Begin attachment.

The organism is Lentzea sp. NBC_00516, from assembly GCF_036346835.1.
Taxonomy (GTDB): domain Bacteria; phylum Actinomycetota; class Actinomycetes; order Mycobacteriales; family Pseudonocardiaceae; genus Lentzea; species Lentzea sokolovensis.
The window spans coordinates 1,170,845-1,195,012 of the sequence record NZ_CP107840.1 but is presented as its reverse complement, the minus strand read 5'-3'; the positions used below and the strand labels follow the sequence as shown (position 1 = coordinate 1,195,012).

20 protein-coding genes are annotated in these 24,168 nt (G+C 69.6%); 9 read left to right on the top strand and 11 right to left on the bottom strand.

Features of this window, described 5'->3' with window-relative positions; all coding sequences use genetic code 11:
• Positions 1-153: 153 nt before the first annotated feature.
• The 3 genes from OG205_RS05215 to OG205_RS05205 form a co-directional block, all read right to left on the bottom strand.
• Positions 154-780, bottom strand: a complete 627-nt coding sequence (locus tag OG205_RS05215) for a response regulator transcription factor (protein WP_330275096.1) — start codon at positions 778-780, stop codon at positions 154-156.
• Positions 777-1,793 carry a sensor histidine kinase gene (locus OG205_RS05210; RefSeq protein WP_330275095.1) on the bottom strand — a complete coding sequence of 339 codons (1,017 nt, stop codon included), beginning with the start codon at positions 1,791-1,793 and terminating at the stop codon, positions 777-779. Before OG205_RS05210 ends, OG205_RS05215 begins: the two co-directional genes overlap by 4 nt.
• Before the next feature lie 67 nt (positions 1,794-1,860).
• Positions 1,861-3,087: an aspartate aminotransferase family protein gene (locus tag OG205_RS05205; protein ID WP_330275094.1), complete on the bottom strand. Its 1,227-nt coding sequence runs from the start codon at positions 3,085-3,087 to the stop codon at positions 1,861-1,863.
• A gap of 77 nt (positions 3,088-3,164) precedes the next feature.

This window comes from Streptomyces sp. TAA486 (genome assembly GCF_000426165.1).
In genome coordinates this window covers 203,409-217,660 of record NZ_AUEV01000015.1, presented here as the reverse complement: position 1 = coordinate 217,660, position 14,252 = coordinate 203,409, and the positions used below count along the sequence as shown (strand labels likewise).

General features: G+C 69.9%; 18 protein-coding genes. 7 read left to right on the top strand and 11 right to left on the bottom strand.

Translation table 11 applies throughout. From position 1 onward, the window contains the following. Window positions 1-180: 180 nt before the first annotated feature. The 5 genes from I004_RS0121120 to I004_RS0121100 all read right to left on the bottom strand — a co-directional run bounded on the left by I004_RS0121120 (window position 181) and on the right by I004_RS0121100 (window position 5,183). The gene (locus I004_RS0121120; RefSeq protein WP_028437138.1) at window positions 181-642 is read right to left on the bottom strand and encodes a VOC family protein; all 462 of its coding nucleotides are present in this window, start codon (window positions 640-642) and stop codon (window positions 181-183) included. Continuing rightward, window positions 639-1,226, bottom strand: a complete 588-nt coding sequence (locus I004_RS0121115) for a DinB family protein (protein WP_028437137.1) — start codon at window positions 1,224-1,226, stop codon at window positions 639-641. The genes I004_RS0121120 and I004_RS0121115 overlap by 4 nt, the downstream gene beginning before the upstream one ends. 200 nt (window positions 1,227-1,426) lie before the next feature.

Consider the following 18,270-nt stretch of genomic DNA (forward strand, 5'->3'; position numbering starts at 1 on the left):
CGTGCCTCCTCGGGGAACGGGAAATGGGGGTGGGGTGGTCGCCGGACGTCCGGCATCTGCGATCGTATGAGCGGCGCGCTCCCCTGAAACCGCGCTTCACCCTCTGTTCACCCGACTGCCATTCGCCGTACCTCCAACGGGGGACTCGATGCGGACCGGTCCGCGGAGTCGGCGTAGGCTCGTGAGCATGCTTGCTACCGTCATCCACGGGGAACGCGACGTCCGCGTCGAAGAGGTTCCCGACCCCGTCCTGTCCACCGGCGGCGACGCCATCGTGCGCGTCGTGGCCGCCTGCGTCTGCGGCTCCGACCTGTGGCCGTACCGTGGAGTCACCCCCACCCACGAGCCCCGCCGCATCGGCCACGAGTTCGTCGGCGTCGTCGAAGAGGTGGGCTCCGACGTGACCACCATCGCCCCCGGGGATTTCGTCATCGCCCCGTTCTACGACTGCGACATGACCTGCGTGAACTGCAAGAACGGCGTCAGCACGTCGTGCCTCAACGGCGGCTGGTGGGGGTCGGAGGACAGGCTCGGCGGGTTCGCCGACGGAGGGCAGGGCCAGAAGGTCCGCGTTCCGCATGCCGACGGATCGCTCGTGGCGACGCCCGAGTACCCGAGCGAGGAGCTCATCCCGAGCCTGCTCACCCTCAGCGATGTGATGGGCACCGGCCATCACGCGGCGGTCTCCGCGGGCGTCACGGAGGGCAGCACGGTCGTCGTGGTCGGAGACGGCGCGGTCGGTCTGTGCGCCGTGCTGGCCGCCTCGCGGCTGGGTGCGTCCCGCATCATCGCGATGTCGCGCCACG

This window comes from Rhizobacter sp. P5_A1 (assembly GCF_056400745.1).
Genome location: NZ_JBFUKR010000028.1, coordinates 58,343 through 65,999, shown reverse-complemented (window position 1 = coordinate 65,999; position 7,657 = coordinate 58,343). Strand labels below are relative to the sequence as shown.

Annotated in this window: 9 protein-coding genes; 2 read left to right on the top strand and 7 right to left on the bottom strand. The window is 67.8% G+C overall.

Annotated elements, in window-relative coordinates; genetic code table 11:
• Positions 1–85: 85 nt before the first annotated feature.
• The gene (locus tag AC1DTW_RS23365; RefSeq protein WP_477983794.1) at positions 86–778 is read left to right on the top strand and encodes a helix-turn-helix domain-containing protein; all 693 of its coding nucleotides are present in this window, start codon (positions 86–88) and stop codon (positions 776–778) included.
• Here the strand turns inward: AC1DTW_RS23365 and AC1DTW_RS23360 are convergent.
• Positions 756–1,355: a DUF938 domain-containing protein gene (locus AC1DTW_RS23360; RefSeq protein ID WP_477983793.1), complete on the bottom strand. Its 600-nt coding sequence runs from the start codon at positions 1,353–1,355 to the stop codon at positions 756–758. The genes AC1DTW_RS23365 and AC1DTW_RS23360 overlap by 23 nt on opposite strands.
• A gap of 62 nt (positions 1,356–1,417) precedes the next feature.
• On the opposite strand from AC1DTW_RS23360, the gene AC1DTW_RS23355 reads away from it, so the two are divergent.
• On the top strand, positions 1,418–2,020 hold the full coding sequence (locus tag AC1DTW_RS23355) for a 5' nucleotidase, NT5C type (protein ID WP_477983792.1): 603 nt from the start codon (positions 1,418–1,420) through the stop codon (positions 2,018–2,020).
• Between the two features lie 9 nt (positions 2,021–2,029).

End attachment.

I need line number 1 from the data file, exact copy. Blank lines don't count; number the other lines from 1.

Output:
The organism is Lentzea sp. NBC_00516, from assembly GCF_036346835.1.